Oil companies and the Texas state
government are urging frac sand miners in the Permian Basin to
sign up to a scheme protecting the dune sagebrush lizard.
When the dune sagebrush lizard (DSL), a
tiny reptile which lives in the shinnery oak shrubs of Texas
and New Mexico, was considered for inclusion on the US federal
government’s endangered list back in 2011, there
were fears it could bring stringent controls on the
region’s energy sector, in order to protect
The issue was put to rest with a voluntary
deal to restrict development on the lizard’s
habitat, in order to stave off the more comprehensive and
legally enforceable restrictions that would result from an
official classification as endangered.
But the Texas Conservation Plan (TCP) has
been put into jeopardy by the increased arrival of frac sand
miners, who are buying up land in areas classified as DSL
habitat, raising fears the US Fish and Wildlife Agency may once
again look to classify the lizard as endangered.
Destruction of habitat has
In a letter to the US Fish and Wildlife
Service on 10 August, the Texas Comptroller of Public Accounts
(CPA) said it has urged frac sand miners to avoid impacting the
habitat of the DSL, warning that "the destruction of that
habitat has already begun".
"In response to a marked increase in the
demand for frac sand, mining companies recently began
purchasing or leasing large tracts of land in the Permian Basin
in Texas for frac sand mining operations," the CPS said, noting
that activity has been concentrated in areas designated as DSL
habitat in the conservation plan.
"Mining companies are focused on this area
because it is located in close proximity to extensive oil and
gas development, which represents the market for frac sand,"
the authority said.
The CPA, which has no authority to stop
the development of frac sand operations by companies that are
not signed up to the TCP, said it has communicated with
multiple frac sand miners regarding their potential impact on
The Texas Oil and Gas Association and the
Permian Basin Petroleum Association have also expressed concern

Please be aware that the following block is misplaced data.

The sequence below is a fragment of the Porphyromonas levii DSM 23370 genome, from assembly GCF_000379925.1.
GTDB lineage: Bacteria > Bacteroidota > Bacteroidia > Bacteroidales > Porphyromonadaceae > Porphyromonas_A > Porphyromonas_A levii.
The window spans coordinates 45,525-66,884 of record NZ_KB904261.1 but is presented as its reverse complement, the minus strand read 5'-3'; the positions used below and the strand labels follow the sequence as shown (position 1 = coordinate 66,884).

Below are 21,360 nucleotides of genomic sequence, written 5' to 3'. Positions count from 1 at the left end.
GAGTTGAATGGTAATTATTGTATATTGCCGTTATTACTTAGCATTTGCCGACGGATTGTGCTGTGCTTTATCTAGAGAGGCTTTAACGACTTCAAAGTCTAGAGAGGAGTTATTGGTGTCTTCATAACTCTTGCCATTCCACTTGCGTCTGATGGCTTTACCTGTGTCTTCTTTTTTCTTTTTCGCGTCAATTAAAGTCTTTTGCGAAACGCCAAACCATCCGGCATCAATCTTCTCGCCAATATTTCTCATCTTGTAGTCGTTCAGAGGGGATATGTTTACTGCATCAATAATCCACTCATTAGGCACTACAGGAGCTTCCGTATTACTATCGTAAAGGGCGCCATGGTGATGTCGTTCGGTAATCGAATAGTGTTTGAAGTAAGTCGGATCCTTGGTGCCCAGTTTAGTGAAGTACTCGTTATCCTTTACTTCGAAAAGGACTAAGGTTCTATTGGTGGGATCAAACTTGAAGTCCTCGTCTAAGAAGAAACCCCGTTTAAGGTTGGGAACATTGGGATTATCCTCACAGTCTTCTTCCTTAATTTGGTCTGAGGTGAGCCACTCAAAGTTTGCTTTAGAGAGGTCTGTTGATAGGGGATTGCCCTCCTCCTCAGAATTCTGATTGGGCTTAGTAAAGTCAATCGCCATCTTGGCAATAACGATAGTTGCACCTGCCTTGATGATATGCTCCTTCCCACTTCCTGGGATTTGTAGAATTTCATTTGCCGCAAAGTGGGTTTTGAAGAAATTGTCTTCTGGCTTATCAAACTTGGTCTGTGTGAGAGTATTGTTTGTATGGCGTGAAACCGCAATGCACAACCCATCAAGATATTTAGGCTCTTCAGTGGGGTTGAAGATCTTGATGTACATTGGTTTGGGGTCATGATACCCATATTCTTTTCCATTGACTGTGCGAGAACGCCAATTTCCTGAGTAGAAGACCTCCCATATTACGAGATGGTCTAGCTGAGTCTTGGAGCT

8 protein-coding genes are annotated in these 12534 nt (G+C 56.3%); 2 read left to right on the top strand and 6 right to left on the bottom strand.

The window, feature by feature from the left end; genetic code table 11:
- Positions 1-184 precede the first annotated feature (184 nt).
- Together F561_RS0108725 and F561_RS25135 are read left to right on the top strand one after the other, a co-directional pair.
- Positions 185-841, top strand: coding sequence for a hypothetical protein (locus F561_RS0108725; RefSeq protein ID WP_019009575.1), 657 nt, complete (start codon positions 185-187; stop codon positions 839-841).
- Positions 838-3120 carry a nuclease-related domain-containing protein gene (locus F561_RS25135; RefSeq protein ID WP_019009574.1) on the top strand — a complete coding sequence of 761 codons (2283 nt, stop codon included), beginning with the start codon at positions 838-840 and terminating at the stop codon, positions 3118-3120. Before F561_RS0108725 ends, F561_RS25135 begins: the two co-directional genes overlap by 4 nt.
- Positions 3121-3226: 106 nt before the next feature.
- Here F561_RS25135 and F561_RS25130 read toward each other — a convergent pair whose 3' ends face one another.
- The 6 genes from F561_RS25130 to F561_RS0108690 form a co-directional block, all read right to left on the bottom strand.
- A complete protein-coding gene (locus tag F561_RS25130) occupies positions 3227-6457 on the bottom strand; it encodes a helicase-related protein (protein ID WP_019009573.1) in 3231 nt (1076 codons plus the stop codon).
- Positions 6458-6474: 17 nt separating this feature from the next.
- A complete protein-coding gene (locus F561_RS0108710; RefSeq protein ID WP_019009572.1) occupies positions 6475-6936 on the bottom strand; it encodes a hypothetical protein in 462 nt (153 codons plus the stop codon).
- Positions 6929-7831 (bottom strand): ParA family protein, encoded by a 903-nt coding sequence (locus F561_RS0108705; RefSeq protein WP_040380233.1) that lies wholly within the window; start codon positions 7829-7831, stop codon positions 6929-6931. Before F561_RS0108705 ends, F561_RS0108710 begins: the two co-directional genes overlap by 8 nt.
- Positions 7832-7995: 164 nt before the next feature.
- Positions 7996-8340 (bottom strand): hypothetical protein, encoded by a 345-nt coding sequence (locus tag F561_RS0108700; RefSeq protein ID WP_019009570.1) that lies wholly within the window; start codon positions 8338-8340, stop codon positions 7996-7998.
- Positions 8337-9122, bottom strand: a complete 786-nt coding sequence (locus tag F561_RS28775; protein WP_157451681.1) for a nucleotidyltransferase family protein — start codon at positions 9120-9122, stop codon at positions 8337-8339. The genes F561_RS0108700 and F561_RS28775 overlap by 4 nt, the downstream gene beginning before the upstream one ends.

over potential encroachment on habitat, and urged frac sand
miners to comply with the TCP.
Black Mountain joins
The CPA reports that two companies have
already agree to make changes to their project plans, to
accommodate the TCP. Black Mountain Sand LLC and Vista Sand
have changed their proposals, to avoid mining in DSL habitat or
the designate buffer zone surrounding it.
On 22 August, Black Mountain Sand
announced that it had been listed as participant in the TCP by
the CPA and the Federal US Fish and Wildlife Service.
"Black Mountain recognised early the
importance of this issue and how, if handled poorly, it could
jeopardize not only frac sand mining activities, but also the
progress made by existing Permian Basin stakeholders," the
"Two other companies, Badger and Unimin,
designed their operational project plans to avoid any
disturbances in DSL Habitat and buffer," the comptroller
But the authority warned that other
companies, including Hi-Crush Proppants LLC and Fairmount
Santrol, have acquired properties in areas classified as having
a "very high likelihood of occurrence" of DSL.
The CPA noted that frac sand companies
have "been generally responsive to discussing the needs of the
In a white paper released on 21 August,
Hi-Crush stated that although its facility is located in an
area classified as having a high likelihood of DSL occurrence,
"we can state definitively that the diligence we have conducted
on our site establishes that the areas we are mining on our
site have no DSL habitat nor any DSLs".
"The site we are mining is a former dune
buggy park located on an active dune complex, virtually denuded
of vegetation, and unique in that the shinnery oak complexes
viewed as ideal DSL habitat are non-existent on the Hi-Crush
development," Hi-Crush said, adding that it supports the TCP
and is in contact the CPA.
Fairmount Santrol did not respond to a
request for comment.